Helpful Hints
  • (1) You can search the entire content of Dean’s by phrase or by individual words. Just type your keywords into the search box and then pull down the search icon on the right and choose the option you need: search by word or by phrase or reset the content.
  • (2) Double click on a word in the content of a definition, and if the word is listed as a keyword in Dean’s, it will look that word up.
  • (3) You can use the search function to help jump the scrolling function. Simply type the first 2-3 letters into the search box then hit enter on your keyboard and the scroll will go to those Keywords that begin with those letters and allow you to scroll from there.

Convictions are multiplicitous when the prosecution charges 'a single offense in more than one count.' United States v. De La Torre, 634 F.2d 792, 794 (5th Cir. 1981). The rule against multiplicity is grounded in the Fifth Amendment's prohibition against double jeopardy, intending 'to prevent multiple punishments for the same act.'  Id. at 729. ''The test for determining whether the same act or transaction constitutes two offenses or only one is whether conviction under each statutory provision requires proof of an additional fact which the other does not.'' United States v. Reedy, 304 F.3d 358, 363 (5th Cir. 2002) (quoting United States v. Nguyen, 28 F.3d 477, 482 (5th Cir. 1994)). 'Where a multipart transaction raises the prospect of multiplicity under a single statute, the question becomes 'whether separate and distinct prohibited acts, made punishable by law, have been committed.'' Id. at 363-64 (quoting United States v. Shaid, 730 F.2d 225, 231 (5th Cir. 1984)).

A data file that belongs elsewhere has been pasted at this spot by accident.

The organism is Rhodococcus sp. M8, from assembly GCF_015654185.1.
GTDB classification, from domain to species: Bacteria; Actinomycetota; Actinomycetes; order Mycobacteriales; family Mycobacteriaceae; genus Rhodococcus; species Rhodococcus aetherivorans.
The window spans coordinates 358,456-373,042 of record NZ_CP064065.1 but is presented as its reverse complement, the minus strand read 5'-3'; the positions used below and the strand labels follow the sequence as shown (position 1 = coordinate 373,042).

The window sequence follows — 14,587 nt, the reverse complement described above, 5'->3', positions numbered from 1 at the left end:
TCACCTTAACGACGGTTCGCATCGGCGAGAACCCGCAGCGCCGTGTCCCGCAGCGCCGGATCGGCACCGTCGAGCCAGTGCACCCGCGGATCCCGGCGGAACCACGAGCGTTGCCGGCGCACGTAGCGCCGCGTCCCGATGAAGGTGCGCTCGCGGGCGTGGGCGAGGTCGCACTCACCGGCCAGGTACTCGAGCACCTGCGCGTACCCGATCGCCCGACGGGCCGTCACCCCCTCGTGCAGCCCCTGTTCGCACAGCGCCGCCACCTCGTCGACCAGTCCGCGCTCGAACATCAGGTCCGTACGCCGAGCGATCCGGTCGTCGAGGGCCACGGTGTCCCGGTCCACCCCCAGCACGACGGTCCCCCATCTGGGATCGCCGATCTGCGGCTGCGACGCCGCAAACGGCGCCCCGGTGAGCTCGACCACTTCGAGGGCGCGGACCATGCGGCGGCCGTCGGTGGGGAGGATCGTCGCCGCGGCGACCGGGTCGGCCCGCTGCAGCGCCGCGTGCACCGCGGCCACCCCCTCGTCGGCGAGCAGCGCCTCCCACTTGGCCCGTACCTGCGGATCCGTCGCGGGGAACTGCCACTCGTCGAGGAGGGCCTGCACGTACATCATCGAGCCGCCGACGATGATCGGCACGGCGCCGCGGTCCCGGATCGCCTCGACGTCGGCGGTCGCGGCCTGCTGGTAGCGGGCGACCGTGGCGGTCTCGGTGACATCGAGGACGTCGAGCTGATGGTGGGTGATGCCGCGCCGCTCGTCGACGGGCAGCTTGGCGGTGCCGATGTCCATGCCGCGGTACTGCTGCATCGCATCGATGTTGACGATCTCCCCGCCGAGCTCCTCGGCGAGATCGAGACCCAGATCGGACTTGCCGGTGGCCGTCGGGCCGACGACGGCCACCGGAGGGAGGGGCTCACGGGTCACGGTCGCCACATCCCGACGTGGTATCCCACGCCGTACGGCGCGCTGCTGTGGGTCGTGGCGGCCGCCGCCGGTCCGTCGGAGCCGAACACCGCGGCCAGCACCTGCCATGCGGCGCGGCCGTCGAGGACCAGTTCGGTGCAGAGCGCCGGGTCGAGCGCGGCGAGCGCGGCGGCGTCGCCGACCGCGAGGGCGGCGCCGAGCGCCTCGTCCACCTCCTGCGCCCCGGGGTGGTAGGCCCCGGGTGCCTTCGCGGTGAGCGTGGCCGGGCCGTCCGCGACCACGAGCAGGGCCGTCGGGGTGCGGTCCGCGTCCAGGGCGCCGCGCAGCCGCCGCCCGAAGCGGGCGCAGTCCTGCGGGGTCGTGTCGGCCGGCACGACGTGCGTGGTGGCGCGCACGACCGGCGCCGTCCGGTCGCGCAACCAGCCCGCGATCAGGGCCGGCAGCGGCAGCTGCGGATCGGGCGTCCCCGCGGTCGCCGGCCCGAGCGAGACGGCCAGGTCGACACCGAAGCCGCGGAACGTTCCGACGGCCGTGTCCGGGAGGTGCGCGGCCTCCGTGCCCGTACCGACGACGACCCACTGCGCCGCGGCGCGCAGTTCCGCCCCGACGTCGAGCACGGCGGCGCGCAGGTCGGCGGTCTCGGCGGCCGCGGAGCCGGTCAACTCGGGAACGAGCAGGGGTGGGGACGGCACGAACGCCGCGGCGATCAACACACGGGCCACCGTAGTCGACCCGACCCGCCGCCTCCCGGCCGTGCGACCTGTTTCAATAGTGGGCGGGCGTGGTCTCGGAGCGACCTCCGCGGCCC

See United States v. Reedy, 304 F.3d 358, 367 (5th Cir. 2002); United States v. Gallardo, 915 F.2d 149 (5th Cir. 1990). In Gallardo, a defendant was convicted under § 2252 of four counts of mailing ...

Register or login to access full content